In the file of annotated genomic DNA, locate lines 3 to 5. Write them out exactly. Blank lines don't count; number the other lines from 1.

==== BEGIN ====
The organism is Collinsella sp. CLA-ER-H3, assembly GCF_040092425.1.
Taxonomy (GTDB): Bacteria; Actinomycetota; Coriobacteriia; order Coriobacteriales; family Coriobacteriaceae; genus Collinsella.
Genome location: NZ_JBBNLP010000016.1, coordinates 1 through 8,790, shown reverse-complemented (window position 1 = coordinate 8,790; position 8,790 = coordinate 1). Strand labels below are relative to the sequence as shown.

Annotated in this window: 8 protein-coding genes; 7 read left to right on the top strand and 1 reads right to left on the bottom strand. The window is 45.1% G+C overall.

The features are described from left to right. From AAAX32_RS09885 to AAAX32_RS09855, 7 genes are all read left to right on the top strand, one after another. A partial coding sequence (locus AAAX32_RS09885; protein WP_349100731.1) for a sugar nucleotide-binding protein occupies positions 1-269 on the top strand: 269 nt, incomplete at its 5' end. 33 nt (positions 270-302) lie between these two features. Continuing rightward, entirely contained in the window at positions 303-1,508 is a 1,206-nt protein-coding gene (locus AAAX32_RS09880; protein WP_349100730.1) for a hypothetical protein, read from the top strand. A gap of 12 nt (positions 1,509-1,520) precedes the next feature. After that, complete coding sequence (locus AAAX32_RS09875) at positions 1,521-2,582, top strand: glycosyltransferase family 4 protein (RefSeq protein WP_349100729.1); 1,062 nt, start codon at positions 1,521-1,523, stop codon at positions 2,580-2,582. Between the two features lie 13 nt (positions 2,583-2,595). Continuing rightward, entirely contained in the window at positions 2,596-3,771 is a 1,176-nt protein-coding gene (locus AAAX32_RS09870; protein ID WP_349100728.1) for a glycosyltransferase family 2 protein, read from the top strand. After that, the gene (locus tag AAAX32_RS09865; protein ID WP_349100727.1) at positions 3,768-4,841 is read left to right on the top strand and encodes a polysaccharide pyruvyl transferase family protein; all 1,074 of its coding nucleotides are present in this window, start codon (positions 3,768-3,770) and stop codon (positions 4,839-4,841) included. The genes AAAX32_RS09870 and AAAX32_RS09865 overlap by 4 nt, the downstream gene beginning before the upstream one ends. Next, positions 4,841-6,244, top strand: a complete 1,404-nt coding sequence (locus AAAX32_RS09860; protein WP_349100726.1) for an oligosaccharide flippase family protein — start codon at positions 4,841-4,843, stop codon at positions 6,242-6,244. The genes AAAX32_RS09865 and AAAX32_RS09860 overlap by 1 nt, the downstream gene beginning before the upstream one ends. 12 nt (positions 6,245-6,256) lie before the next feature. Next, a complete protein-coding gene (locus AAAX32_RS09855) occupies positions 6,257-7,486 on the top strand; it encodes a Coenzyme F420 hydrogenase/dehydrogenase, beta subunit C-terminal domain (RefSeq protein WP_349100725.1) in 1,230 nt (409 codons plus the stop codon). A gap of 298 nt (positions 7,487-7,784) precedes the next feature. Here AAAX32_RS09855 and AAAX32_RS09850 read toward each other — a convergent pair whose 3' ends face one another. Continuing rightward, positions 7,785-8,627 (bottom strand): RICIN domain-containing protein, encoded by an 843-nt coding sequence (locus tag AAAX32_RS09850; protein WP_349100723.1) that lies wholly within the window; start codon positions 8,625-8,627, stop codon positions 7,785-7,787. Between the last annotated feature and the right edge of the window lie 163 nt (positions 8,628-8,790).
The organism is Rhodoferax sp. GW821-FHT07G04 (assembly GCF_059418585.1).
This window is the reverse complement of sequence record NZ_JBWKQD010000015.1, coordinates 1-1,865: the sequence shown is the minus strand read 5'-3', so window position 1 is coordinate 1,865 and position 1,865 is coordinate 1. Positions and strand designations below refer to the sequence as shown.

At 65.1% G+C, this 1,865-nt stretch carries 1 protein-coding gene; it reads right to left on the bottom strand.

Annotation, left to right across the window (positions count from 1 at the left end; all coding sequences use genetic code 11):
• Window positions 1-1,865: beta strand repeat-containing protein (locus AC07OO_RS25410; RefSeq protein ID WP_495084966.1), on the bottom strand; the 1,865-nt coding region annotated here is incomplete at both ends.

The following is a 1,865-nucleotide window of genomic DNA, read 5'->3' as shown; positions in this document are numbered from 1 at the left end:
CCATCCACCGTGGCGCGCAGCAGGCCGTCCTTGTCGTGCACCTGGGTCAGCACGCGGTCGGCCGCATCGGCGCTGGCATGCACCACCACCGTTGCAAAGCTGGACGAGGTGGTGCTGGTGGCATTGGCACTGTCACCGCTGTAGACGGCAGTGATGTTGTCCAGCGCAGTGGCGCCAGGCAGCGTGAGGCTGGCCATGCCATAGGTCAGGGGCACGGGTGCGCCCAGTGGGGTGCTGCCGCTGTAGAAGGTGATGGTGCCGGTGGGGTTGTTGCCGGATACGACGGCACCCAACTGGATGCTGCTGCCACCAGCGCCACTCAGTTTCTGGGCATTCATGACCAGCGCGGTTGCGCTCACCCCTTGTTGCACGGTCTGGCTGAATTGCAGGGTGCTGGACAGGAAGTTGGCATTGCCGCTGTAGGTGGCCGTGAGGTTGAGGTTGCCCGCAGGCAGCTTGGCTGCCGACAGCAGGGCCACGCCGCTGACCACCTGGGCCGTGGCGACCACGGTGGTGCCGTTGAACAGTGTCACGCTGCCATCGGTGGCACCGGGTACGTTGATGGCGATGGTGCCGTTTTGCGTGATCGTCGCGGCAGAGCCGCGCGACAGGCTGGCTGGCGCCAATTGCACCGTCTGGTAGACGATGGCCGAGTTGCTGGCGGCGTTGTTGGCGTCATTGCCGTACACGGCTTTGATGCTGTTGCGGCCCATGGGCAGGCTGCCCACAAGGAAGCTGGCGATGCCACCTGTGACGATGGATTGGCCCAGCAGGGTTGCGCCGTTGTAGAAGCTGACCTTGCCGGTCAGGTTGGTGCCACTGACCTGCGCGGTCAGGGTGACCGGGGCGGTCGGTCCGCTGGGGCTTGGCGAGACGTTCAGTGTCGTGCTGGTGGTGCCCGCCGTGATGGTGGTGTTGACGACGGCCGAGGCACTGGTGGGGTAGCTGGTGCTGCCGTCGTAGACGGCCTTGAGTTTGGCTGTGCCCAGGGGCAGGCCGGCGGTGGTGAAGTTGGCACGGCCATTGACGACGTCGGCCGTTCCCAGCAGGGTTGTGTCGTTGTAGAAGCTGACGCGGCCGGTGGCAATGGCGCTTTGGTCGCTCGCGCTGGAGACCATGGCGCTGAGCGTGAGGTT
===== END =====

Genome location: NZ_JBBNLP010000016.1, coordinates 1 through 8,790, shown reverse-complemented (window position 1 = coordinate 8,790; position 8,790 = coordinate 1). Strand labels below are relative to the sequence as shown.

Annotated in this window: 8 protein-coding genes; 7 read left to right on the top strand and 1 reads right to left on the bottom strand. The window is 45.1% G+C overall.

The features are described from left to right. From AAAX32_RS09885 to AAAX32_RS09855, 7 genes are all read left to right on the top strand, one after another. A partial coding sequence (locus AAAX32_RS09885; protein WP_349100731.1) for a sugar nucleotide-binding protein occupies positions 1-269 on the top strand: 269 nt, incomplete at its 5' end. 33 nt (positions 270-302) lie between these two features. Continuing rightward, entirely contained in the window at positions 303-1,508 is a 1,206-nt protein-coding gene (locus AAAX32_RS09880; protein WP_349100730.1) for a hypothetical protein, read from the top strand. A gap of 12 nt (positions 1,509-1,520) precedes the next feature. After that, complete coding sequence (locus AAAX32_RS09875) at positions 1,521-2,582, top strand: glycosyltransferase family 4 protein (RefSeq protein WP_349100729.1); 1,062 nt, start codon at positions 1,521-1,523, stop codon at positions 2,580-2,582. Between the two features lie 13 nt (positions 2,583-2,595). Continuing rightward, entirely contained in the window at positions 2,596-3,771 is a 1,176-nt protein-coding gene (locus AAAX32_RS09870; protein ID WP_349100728.1) for a glycosyltransferase family 2 protein, read from the top strand. After that, the gene (locus tag AAAX32_RS09865; protein ID WP_349100727.1) at positions 3,768-4,841 is read left to right on the top strand and encodes a polysaccharide pyruvyl transferase family protein; all 1,074 of its coding nucleotides are present in this window, start codon (positions 3,768-3,770) and stop codon (positions 4,839-4,841) included. The genes AAAX32_RS09870 and AAAX32_RS09865 overlap by 4 nt, the downstream gene beginning before the upstream one ends. Next, positions 4,841-6,244, top strand: a complete 1,404-nt coding sequence (locus AAAX32_RS09860; protein WP_349100726.1) for an oligosaccharide flippase family protein — start codon at positions 4,841-4,843, stop codon at positions 6,242-6,244. The genes AAAX32_RS09865 and AAAX32_RS09860 overlap by 1 nt, the downstream gene beginning before the upstream one ends. 12 nt (positions 6,245-6,256) lie before the next feature. Next, a complete protein-coding gene (locus AAAX32_RS09855) occupies positions 6,257-7,486 on the top strand; it encodes a Coenzyme F420 hydrogenase/dehydrogenase, beta subunit C-terminal domain (RefSeq protein WP_349100725.1) in 1,230 nt (409 codons plus the stop codon). A gap of 298 nt (positions 7,487-7,784) precedes the next feature. Here AAAX32_RS09855 and AAAX32_RS09850 read toward each other — a convergent pair whose 3' ends face one another. Continuing rightward, positions 7,785-8,627 (bottom strand): RICIN domain-containing protein, encoded by an 843-nt coding sequence (locus tag AAAX32_RS09850; protein WP_349100723.1) that lies wholly within the window; start codon positions 8,625-8,627, stop codon positions 7,785-7,787. Between the last annotated feature and the right edge of the window lie 163 nt (positions 8,628-8,790).